enjoying the sun, the rain, the wind, and the ever changing hues of the
mountain and pond.

Soon it will be time for fall mushroom forays, and I am
relying on my uncle and his proficiency to guide me into stumbling upon the
treasures that await in these woods.

Our garden is full of cukes, tomatoes, beans, sugar snap
peas, peppers and lettuce. We will soon begin our second planting, hoping to
extend our season well into fall before the killing frosts come. My cosmos and
sunflowers have started to blossom, letting me know that autumn is quick on our
heels.  We have started to harvest our garlic, and next year I think we will need to redo the leek patch. Our soil this year has improved immensely after Dana hauled in multiple loads of cow manure, and we also tossed in some seaweed after each lobster feed, slow and steady, and in time we will have the rich dark nutrient rich earth free of weeds we so desire.

Often people ask us about our daily life and how we do
things. In addition to running all the camp office work, and cabin cleaning, I telecommute five or more days a week from the camps.  In our cabin only, we use solar and wind primarily to power two laptops, a phone, multiple chargers for various electronic devices (from phones to my daughters portable DVD players. )There are two cabins (ours and the Moose) that do not have well-water pumped into the cabin by the hand pumps so we lug our drinking water in a big blue cooler. I have a small portable mixer that we occasionally use when cooking, but most often I mix things by hand (unless I am beating egg whites or whipped cream.) We have a vacuum cleaner that we use occasionally when a glass breaks or I need to clean something intensively. Other than that we don’t use any modern electronics. We live much the way our guests do, with propane and oil lamps (we are currently in the process of converting all our oil lamps and potentially the tractor over to biodiesel). We boil our water to wash the dishes by hand,and we rarely watch a movie or dial up TV on the internet. In our free time wecontent ourselves to talk or read, or play a game of cribbage together.  In the summer we rely on our garden to supply 100% of our vegetables, and what the guests don’t eat, we can, pickle, or make into salsa or sauce. We do not miss much or feel deprived up here.  We also do not waste much, we recycle, reuse,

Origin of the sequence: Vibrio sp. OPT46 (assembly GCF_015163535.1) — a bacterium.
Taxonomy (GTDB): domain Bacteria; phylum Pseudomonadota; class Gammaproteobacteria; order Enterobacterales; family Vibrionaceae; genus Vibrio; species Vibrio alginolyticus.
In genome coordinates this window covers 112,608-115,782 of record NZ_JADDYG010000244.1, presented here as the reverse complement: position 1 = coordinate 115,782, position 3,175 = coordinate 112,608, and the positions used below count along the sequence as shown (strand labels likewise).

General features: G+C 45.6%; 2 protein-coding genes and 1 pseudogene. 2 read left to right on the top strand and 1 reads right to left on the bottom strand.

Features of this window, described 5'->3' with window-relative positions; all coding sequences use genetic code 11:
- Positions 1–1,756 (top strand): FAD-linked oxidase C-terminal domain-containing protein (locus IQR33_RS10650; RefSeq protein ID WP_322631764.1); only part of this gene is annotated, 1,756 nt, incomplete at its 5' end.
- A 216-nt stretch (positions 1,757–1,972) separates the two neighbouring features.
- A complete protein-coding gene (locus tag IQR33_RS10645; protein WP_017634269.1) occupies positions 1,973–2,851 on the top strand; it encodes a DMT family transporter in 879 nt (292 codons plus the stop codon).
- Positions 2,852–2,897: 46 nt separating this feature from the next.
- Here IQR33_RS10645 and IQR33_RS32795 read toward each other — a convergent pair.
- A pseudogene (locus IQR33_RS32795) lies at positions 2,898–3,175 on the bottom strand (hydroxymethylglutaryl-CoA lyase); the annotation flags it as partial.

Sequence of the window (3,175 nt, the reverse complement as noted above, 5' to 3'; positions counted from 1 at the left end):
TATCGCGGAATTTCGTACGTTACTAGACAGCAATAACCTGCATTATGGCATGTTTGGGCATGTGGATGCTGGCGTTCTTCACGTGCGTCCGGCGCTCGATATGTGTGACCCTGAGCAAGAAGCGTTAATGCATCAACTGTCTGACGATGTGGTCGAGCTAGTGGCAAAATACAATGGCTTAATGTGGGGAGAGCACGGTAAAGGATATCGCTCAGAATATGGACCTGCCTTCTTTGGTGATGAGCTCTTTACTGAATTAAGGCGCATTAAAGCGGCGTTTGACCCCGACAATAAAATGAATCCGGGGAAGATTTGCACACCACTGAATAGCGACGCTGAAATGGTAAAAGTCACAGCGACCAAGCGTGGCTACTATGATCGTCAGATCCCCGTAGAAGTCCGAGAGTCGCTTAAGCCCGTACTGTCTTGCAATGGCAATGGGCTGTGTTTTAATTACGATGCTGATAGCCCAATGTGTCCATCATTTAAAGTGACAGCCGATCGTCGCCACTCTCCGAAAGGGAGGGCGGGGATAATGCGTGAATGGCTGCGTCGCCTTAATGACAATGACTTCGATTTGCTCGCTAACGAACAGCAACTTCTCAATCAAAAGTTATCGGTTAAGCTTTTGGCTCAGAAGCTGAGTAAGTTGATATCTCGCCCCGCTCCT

repurpose whatever we can.  Not only because it is environmentally wise, but more because it just makes sense to plan wisely and conservatively.  We plan
our trips into town /errands to coincide with Dana’s fishing schedule. I
personally have not left camp for close to three weeks and am very contented
with that thought. When I do go out, we buy in our groceries in bulk, and since
I loathe shopping I try to buy enough for two months at a time. If its 7pm at
night and we don’t have something we need we improvise, as the store is not 5
minutes away. It’s a new way of thinking, of living, but we enjoy it. We have a
Zodi shower with a small bilge pump which allows us to take hot showers, and
are currently working on hooking up a gravity fed on demand propane shower
system for our cabin. The girls take baths in a gigantic old tin washtub, we
heat water on the stove and fill it up until it reaches the proper temperature.
As I watch them run wild and free, chasing butterflies, eating blueberries,
twisting themselves dizzy on the swing, I don’t think they feel  deprived either. It is amazing how swiftly and easily our family has adapted to living with less material things, but more “life” so to speak. I am often asked about the girls school, and only our oldest is ready for kindergarten. We home school during the time we are here  which basically means we learn constantly each
day whenever my daughters show an interest in learning. We do plan to return to
our main stream school in the fall, using some of the curriculum as we can work
it in.  We will see how it goes. I believe every day they are learning here, from exposure to different cultures (we have a lot of European visitors) to just curiosity about the natural world, these lessons are building a character for them and a base of social knowledge far richer than anything our public schools can provide. I know I am learning from our guests, we have such amazing people come here and we really enjoy their company. For as many as I am able to give information to, there are at least that many if not more that teach me a variety of things about this pond they love and this area of the North Woods.